Inside Joseph Tate’s Cocoon

Why clients feel safe there  

Published in 2008 Pennsylvania Super Lawyers magazine

By Nick Fauchald on May 23, 2008


While many high-profile criminal lawyers relish their 15 minutes of fame when their face is pictured in the newspaper or on TV alongside a superstar client, for Joseph A. Tate, one of the country’s top antitrust and white-collar litigation lawyers, such publicity signifies something has gone wrong.

The reputations of Tate’s clients, which include Fortune 100 giants, their CEOs, even the chief of staff to the vice president of the United States, are best preserved in anonymity. “My greatest successes never see the light of day,” he says.

Tate is a partner at Dechert in Philadelphia. His roots in the city run deep.

He was born and raised in the suburb of Ardmore, where his father was a milkman and his mother “a mom.” His brother is now a professor at the Berklee College of Music in Boston and of his two sisters, one is a judge in Delaware and the other a Ph.D.-holding Catholic nun. “For a blue-collar family, my parents did very well,” he says.

Tate attended Villanova University, where he was elected student body president. Upon graduation in 1963, he chose to stay on for law school. “I had a real loyalty to Villanova for what it did for me while I was there,” he says. 

Loyalty comes up often in conversations with Tate. From his hometown and alma mater to his high-profile clients and support staff, Tate has built much of his success on strong allegiances. After law school, he was offered a coveted job with the antitrust division of the U.S. Department of Justice in Washington, D.C. He stayed for four years, then returned to Philadelphia and Schnader, Harrison, Segal and Lewis, where he developed a white-collar criminal practice and forged relationships with his core clients, corporate behemoths including Pfizer, Israel Chemicals and FMC. In addition to assisting them with antitrust litigation, Tate helped them broker major corporate deals. “My practice is different than most trial lawyers in that the same cadre of clients has always accounted for 50 to 60 percent of my practice,” he says.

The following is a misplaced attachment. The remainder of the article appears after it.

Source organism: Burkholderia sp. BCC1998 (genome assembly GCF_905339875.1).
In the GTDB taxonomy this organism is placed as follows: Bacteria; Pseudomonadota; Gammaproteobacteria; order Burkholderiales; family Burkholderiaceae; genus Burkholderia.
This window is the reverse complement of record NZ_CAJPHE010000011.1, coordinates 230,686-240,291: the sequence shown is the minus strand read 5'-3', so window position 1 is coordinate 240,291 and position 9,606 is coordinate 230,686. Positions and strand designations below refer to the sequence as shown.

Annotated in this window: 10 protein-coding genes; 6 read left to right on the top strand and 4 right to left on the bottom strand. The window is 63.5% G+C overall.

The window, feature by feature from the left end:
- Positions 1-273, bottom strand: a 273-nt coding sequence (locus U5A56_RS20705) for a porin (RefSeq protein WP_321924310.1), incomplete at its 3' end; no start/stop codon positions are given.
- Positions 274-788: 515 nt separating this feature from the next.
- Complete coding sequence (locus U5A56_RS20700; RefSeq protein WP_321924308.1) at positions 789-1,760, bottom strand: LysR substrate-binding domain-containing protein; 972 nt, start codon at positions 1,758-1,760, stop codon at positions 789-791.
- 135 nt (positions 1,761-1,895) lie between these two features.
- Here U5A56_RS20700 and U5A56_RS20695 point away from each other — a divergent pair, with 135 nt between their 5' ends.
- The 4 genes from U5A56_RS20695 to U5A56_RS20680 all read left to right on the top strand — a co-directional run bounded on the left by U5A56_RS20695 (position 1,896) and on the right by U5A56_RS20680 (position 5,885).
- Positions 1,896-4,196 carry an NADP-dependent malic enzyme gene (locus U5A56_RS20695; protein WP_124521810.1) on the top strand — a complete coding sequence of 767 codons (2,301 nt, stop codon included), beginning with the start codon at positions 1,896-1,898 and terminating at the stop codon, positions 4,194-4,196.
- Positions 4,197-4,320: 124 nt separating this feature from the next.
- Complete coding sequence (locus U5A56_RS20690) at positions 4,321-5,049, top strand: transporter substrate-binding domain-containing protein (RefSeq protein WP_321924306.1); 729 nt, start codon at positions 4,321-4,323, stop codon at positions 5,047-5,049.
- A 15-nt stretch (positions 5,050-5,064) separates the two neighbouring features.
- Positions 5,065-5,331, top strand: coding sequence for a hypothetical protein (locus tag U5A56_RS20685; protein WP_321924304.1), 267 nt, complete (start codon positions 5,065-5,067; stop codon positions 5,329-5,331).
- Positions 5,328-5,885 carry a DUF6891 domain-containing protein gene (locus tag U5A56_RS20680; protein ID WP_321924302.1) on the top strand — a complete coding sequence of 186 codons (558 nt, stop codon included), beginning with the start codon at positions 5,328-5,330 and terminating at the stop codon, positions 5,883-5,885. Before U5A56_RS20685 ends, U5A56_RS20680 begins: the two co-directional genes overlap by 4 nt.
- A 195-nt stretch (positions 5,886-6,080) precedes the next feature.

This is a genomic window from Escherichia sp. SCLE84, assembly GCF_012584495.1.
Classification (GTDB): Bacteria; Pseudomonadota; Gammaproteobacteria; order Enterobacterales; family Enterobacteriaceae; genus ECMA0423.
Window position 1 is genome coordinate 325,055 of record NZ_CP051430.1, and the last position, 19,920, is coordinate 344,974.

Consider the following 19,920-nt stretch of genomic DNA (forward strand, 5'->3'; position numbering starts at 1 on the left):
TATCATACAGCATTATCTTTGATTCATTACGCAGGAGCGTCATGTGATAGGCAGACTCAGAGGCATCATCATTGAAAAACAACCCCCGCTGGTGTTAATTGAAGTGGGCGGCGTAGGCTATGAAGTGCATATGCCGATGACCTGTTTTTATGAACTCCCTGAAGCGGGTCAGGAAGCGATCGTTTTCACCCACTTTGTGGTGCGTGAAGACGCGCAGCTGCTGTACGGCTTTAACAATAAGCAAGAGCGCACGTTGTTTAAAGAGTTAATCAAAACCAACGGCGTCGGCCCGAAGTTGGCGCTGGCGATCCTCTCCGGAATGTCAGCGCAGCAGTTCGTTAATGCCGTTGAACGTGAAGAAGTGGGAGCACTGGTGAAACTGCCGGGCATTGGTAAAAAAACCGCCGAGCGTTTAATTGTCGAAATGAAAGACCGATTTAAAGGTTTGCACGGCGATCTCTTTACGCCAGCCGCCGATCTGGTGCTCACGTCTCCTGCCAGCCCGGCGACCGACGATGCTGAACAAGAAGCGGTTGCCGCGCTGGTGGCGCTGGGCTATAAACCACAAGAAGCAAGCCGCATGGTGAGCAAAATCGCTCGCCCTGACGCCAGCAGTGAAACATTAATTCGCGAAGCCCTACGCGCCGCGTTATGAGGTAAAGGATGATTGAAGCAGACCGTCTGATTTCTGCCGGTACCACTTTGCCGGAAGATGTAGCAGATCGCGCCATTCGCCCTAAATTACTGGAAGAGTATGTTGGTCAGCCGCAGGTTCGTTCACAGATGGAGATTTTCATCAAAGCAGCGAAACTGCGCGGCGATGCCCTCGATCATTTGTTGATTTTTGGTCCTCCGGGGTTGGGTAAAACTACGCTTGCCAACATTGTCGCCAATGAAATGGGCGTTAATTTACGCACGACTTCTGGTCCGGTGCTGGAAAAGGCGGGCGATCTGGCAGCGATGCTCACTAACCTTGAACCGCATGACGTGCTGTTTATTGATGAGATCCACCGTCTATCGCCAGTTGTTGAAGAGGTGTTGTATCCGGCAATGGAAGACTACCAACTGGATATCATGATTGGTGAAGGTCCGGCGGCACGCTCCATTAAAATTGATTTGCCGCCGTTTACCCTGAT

When Tate left Schnader Harrison for Dechert in 1991, his clients followed. So did his legal team and support staff, including his assistant, Diane Thompson, who’s been with him for almost 40 years. “One of the keys to my career has been the team around me,” Tate says. “Diane is as smart as any lawyer I’ve ever worked with. I’ve had the same core legal team for more than 20 years. We call it ‘living in the cocoon.'”

“Even though I was a kid right out of high school when I first started working for Joe, I felt that he respected me,” says Thompson. “I worked with him, not for him. And that’s the way it is today. He believes that it takes a team to get the job done and never forgets to acknowledge everyone on the team for their hard work.”